What solution(s) does your initiative address to help emerging entrepreneurs and small businesses grow and thrive in underserved communities? (select all applicable)
Access to financing, Access to talent, Access to supply chains, Access to economic opportunity.
What has been the impact of your solution to date?
Economic development: 3 villages home to over 700 people have received SE grants for income generation activities including buffalo and piglet rearing
Social development: Villages participated in training on community mobilization and social enterprise management. Village development committees (VDCs) invested profits from community enterprises according to the community’s own interests – examples have included hiring a schoolteacher, fixing village footpath, building jetty, etc.
Farmer support: 16 landless farm laborers (8 per year in first 2 years) have improved economic security and income after receiving employment and profits from paddy harvest, being trained in sustainable agriculture, and using profits to lease their own land
Environment: 100 acres has been transformed from abandonment to productivity
Leadership: SE is little known in Myanmar; GW is in touch with entrepreneurs, investors, donors and NGOs interested in learning about it
What is your projected impact over the next 1-3 years?
-Plan to purchase second 100-acre parcel in same region in 2013. Aim to purchase additional plot every 1-2 year. By 2015 up to 400 acres will be held by GW
- At least 16 farmers per year (up from 8 with new land) will benefit from education/profit sharing program. By the end of 2015 approximately 100 farmers and their families will have received services and become small holders
-Expand farmer education program to incorporate thorough training on sustainable agriculture and animal husbandry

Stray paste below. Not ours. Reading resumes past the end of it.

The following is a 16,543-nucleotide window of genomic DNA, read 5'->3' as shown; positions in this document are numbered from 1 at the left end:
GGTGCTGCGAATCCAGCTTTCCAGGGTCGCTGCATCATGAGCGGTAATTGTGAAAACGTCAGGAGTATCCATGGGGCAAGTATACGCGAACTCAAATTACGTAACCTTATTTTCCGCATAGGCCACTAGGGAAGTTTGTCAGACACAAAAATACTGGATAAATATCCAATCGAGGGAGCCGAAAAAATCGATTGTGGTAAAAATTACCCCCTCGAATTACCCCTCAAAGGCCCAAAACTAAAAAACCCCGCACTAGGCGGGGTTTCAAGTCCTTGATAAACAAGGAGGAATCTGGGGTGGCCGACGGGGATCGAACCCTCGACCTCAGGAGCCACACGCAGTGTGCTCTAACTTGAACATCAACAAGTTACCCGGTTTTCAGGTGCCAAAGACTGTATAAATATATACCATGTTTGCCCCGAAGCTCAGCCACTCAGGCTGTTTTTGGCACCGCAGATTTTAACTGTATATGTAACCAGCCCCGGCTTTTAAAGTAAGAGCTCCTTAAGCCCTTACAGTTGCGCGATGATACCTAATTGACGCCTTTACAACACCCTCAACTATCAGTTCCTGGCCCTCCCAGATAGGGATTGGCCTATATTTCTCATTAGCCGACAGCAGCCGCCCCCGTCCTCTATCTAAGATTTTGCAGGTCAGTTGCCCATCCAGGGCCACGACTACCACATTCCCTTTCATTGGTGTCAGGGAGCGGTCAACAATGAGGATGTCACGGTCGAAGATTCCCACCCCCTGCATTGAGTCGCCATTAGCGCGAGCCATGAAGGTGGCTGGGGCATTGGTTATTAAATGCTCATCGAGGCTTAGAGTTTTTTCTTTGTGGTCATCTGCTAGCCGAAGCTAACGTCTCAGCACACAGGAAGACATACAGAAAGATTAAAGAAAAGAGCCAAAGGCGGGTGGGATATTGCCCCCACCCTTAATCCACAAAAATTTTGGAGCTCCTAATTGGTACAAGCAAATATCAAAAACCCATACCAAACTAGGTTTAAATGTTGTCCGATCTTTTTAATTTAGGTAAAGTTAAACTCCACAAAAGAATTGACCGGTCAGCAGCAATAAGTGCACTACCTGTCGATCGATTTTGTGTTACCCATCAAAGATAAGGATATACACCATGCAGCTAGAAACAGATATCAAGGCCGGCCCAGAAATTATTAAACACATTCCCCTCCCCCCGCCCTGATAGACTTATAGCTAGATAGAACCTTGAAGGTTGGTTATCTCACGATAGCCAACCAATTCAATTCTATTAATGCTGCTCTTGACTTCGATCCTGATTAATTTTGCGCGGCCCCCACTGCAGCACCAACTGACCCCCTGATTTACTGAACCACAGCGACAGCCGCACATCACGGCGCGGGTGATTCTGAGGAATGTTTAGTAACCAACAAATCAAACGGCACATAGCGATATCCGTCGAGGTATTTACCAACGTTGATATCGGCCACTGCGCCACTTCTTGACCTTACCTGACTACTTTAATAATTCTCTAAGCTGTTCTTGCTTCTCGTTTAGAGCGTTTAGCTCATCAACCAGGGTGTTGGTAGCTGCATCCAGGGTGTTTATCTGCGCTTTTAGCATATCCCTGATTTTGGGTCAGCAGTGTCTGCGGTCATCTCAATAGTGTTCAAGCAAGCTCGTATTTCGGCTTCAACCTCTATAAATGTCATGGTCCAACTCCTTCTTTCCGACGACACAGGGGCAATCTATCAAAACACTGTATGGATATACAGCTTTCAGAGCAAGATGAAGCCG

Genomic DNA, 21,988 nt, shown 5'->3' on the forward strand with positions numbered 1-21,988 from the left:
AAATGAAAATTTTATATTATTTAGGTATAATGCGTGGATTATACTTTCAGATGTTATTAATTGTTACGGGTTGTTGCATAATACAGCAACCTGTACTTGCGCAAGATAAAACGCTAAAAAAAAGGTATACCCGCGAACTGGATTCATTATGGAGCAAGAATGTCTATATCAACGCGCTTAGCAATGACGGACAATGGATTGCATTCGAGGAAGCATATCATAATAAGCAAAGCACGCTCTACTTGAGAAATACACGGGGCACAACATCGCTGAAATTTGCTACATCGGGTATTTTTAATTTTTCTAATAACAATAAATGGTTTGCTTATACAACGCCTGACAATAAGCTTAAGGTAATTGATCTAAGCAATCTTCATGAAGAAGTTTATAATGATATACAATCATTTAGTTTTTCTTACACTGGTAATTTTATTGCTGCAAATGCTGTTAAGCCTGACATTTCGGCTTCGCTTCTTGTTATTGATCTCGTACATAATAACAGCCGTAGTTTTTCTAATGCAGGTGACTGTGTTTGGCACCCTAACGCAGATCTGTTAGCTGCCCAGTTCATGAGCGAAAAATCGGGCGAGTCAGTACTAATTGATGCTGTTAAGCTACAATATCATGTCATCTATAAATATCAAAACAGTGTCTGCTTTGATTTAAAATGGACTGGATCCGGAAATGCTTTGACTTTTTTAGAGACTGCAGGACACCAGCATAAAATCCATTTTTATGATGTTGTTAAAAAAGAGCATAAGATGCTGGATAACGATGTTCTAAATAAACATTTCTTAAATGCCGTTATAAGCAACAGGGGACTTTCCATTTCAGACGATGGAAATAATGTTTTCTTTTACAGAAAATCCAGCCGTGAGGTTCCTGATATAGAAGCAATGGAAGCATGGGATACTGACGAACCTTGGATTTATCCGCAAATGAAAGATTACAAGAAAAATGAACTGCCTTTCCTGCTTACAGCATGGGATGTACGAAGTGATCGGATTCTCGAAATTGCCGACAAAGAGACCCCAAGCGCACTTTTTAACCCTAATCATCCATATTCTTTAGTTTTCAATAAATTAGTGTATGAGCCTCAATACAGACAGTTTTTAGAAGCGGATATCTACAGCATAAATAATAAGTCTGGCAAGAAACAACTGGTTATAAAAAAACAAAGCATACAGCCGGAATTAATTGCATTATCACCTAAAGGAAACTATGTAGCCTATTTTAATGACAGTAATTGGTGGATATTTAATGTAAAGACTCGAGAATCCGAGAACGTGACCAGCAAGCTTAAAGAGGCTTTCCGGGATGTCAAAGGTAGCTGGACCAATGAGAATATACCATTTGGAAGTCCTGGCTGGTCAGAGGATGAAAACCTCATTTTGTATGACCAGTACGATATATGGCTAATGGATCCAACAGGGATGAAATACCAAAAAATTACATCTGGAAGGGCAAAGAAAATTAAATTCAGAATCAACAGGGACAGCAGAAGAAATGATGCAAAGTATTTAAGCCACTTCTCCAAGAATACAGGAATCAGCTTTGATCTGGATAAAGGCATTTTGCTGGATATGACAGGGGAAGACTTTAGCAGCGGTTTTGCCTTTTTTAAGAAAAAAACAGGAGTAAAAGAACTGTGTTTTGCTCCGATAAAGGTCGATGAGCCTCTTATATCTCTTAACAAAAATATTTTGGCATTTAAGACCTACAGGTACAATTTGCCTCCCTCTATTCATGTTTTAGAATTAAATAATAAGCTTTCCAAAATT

-Continue SE grants to VDCs for community enterprise and also add individual grants program to farmers who excel in training
-In early 2013 will implement repayment system for new grantees
-Build GW’s leadership on SE, train other groups, develop Myanmar language curriculum, publish short book
What barriers might hinder the success of your project? How do you plan to overcome them?
Weather and climate: In the pilot phase, harvests were good but this varies by year. GW is now modifying the 50-50 profit share model and instead will keep a set number of paddy baskets each harvest. This way GW protects its own financial stability.
Community enterprise: Villages receiving SE grants may not succeed in the businesses they establish and not be able to repay. Our solution is to work with them very closely to improve their business model as needed.
Markets: Rice market can fluctuate, so if the prices drops significantly we would have to redesign profit sharing models again. However rice is often traded directly for leasing buffalo, etc., so the local economy is protected from outside market fluctuations. We promote local economy over cash economy when appropriate.
Winning entries present a strong plan for how they will achieve and track growth. Identify your six-month milestone for growing your impact
Within the next six months, GW plans to establish the second 100-acre land reclamation project phase.
Now think bigger! Identify your 12-month impact milestone
GW will being restoration of 500 acres of land and emerge as a leader in Myanmar's rural SE sector.